ICCT in the media

Greening measures will add around 8% to airline costs, EU estimates

(Euractiv — 10/1/21)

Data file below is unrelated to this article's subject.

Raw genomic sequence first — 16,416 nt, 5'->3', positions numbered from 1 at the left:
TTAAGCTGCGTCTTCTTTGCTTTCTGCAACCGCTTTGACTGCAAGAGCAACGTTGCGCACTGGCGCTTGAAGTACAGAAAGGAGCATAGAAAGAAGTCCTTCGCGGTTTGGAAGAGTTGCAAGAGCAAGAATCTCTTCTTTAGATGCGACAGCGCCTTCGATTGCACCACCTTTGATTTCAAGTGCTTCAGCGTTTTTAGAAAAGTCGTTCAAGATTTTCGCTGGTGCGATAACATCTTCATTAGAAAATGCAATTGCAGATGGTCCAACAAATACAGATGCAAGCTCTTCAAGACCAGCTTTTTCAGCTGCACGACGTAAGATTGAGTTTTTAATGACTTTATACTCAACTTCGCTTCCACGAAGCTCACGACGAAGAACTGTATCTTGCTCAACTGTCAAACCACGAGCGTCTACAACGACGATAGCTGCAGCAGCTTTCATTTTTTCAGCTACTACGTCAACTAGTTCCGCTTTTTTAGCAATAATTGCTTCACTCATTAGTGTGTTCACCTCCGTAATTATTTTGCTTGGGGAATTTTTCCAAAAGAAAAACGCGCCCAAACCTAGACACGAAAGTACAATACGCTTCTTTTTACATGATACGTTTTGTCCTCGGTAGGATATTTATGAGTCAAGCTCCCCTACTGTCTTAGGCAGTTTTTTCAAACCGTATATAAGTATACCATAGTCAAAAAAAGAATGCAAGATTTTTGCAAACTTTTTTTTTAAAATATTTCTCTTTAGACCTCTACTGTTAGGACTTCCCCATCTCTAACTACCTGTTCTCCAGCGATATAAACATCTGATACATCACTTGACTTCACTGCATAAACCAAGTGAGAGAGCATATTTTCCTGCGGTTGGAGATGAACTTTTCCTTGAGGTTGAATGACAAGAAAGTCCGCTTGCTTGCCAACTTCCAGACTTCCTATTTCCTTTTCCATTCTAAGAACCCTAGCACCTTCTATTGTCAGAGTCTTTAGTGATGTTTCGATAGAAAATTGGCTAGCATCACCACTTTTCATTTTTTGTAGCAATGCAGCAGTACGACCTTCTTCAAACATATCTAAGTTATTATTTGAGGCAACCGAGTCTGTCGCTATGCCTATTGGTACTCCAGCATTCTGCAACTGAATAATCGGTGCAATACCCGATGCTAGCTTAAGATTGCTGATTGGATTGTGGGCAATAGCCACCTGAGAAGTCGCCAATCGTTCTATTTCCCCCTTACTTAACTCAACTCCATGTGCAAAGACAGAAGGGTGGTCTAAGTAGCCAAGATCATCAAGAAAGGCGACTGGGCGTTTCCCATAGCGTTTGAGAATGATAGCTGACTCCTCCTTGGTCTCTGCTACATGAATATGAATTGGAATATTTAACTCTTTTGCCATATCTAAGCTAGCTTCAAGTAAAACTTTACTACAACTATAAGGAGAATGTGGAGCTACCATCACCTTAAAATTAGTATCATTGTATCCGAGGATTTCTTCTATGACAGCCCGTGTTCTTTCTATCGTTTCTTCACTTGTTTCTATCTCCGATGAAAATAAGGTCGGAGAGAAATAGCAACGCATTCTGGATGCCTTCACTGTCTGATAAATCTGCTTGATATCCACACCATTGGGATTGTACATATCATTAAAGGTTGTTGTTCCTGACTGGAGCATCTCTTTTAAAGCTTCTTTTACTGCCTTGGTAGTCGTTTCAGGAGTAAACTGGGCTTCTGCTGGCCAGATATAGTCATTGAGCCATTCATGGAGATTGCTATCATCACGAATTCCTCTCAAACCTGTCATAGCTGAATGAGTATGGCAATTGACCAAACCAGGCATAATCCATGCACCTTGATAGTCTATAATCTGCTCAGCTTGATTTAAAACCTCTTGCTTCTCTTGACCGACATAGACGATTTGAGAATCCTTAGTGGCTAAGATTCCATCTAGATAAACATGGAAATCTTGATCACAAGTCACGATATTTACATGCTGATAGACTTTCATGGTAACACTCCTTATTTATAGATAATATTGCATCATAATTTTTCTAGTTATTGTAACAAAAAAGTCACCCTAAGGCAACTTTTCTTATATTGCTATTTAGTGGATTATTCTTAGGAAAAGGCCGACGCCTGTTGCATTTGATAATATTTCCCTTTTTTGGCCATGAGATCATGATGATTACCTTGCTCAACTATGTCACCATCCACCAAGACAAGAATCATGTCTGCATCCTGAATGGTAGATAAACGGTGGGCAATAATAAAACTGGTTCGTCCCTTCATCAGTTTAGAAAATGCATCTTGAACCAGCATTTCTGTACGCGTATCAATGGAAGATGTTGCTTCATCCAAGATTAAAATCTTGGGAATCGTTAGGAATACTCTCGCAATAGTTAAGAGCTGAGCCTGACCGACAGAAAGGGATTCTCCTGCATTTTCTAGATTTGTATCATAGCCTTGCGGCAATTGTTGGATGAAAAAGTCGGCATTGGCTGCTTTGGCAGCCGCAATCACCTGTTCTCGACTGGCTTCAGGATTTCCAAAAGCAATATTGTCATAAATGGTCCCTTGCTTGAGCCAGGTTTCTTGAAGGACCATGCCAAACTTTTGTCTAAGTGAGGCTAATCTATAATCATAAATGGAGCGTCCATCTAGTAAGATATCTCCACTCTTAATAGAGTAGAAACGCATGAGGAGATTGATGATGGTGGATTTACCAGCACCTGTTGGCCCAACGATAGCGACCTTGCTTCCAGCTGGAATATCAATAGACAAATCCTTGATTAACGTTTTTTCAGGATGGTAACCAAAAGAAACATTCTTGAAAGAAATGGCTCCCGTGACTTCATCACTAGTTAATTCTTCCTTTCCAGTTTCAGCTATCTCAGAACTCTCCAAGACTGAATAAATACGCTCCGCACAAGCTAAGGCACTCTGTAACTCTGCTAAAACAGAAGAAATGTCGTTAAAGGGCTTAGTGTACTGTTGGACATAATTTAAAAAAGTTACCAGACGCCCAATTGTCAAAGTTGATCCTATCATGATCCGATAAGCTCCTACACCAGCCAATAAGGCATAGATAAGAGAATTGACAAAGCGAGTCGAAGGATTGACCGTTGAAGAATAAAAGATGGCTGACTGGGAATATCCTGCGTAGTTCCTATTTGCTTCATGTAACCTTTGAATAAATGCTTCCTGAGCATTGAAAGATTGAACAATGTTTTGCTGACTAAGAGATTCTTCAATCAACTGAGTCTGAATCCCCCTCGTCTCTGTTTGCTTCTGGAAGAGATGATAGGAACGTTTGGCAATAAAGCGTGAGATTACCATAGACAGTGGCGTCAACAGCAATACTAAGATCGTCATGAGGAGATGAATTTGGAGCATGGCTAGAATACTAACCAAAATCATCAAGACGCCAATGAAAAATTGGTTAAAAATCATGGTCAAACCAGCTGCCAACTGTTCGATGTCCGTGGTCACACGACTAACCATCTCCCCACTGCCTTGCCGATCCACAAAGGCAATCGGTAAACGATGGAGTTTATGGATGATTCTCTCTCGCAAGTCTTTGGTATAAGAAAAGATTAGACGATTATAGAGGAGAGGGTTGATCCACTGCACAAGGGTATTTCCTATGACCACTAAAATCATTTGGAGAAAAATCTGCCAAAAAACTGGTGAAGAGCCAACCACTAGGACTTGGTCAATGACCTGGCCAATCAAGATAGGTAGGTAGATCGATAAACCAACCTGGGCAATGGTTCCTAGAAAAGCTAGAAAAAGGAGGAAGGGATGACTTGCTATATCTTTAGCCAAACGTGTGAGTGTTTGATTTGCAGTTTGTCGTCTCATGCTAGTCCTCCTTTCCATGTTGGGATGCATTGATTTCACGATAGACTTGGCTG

Environmental regulations aimed at cutting the carbon footprint of aviation will increase the cost of flying by around 8% by 2050, according to the European Commission. The EU executive tabled a package of energy and climate laws in July this year, aiming to halve the EU’s carbon emissions by the end of the decade before reaching net-zero by 2050. Several of those are focused on the aviation sector, such as plans to scrap the tax-free status of kerosene, and phasing out free CO2 permits for flights covered by the EU’s carbon market. Another flagship measure is a mandate that jets refueling at EU airports uplift a set percentage of sustainable aviation fuels (SAFs). SAFs, which are made from waste-based biofuels and electro-fuels, are significantly more expensive than kerosene. And that is likely to be reflected in the price of airline tickets… Chelsea Baldino, a researcher with the International Council on Clean Transportation, said she expects the impact on prices to be muted up to 2035 due to the small quantities of SAF required under the mandate, but that the measure “will likely raise prices” in the long term. “This just shows how for a long time the aviation sector has been insulated from feeling the effects of any policies. They’ve received exceptions from the emissions trading scheme and there is no tax on kerosene, so it’s good that we’re starting to incorporate carbon pricing into the sector,” she said.